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VITRUVUS Pollio. Claude PERRAULT (editor and translator).

Les Dix Livres D'Architecture De Vitruve Corrigez Et Traduits nouvellement en François, avec des Notes & des Figures.

Paris, Jean Baptiste Coignard, ruë Saint Jacques, à la Bible d’or.,

£2750

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Folio (420 x 290 mm.) An attractive large-margined copy bound in contemporary full panelled calf, expertly rebacked period style by Bernard Middleton with his dated pencil signature (’April ‘04’) to the lower margin of the rear endpaper, the spine divided into seven compartments with raised bands, the second with a morocco and gilt lettering piece, the remainder decorated with gilt floral centre-tools and gilt foliate spandrels, all edges speckled red; pp.[xx], 325 (i.e. 329, numbers 234-237 repeated), ([17], index and colophon), pagination includes the engraved allegorical frontispiece engraved by G[érard]. Scotin after a design by Sebastien le Clerc, in which four muses are seen presenting a copy of Perrault’s edition of Vitruvius to a personification of France, the right hand of one of the muses resting on a capital on which the acanthus details of the Corinthian order are encircled by the French fleur-de-lys and what appear to be ostrich feathers, in the background Perrault’s Paris Observatory, in the middle ground, the east facade of the Louvre which Perrault is credited with designing, and in the foreground, the Arc de Triomphe du Thrône, temporarily erected by Perrault in the Faubourg St. Antoine in 1670, a further 65 engraved and etched plates within the text numbered I-LXV, numerous woodcut figures, engraved head- and tail-pieces; the lower edges of the binding rubbed, very lightly browned throughout as often, old faint water stain to the upper margin of the first few leaves not affecting the text, professional restoration of shallow open tears to the lower margin of eight of the leaves at the rear of the volume, not affecting the text of the index.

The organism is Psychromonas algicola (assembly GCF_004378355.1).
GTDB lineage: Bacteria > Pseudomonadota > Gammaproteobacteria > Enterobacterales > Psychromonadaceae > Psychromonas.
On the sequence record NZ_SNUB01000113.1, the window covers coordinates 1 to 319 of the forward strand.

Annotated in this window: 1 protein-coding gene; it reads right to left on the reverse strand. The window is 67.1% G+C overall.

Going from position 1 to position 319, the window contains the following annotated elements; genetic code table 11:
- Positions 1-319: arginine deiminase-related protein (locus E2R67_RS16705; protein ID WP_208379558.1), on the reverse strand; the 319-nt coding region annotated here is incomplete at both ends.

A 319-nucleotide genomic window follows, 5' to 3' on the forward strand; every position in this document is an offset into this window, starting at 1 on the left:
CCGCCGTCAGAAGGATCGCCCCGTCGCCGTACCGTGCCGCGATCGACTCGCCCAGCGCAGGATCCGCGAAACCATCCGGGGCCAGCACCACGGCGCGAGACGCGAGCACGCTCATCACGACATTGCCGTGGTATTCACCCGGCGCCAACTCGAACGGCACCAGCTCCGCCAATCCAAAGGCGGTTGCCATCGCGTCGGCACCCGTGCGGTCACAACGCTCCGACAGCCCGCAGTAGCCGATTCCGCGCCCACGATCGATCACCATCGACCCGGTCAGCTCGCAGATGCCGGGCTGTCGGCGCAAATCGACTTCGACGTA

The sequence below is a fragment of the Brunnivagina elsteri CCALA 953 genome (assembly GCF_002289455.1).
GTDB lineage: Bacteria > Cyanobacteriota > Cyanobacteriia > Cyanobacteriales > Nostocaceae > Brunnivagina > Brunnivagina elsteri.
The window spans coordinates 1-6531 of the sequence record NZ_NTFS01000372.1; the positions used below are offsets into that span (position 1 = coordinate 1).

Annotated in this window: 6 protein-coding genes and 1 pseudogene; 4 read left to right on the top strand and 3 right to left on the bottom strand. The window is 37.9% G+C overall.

Provenance: John Perceval (1683-1748), 1st Earl of Egmont (1733), known as Sir John Perceval Baronet (of Burton in the County of Cork in Ireland) between 1691 and 1715, with his engraved armorial bookplate (surname spelt ‘Percivale’) dated 1702 to the front pastedown and the verso of the title page. Perceval was an MP, member of the Irish Privy Council and a Fellow of the Royal Society.

Adjacent to Plate XXI (p.91) which illustrates the proportions of the volute of the Ionic capital are detailed instructions in English, in ink in a neat open, early eighteenth century hand on drawing the volute correctly in relation to the rest of the capital. Later (C19th?) neat pencil annotations to the outer margin of p.309 relating to the deployment of the Roman ballista.

Rare. First appearance of Claude Perrault’s edition of Vitruvius. This edition and, perhaps to a greater degree, the second of 1684, were to have a profound influence on the course of French classical architecture during the last decades of the seventeenth century and throughout the greater part of the eighteenth century. The importance of Perrault’s translation, the most accurate to this date, and the controversial nature of much of his commentary was recognised immediately to the degree that, in the two years following publication and beyond, the Académie Royale d’Architecture devoted forty meetings to the study and discussion of the book’s contents.

BAL Early Printed Books 3512; Millard: French Books 168.

Stock number: 1539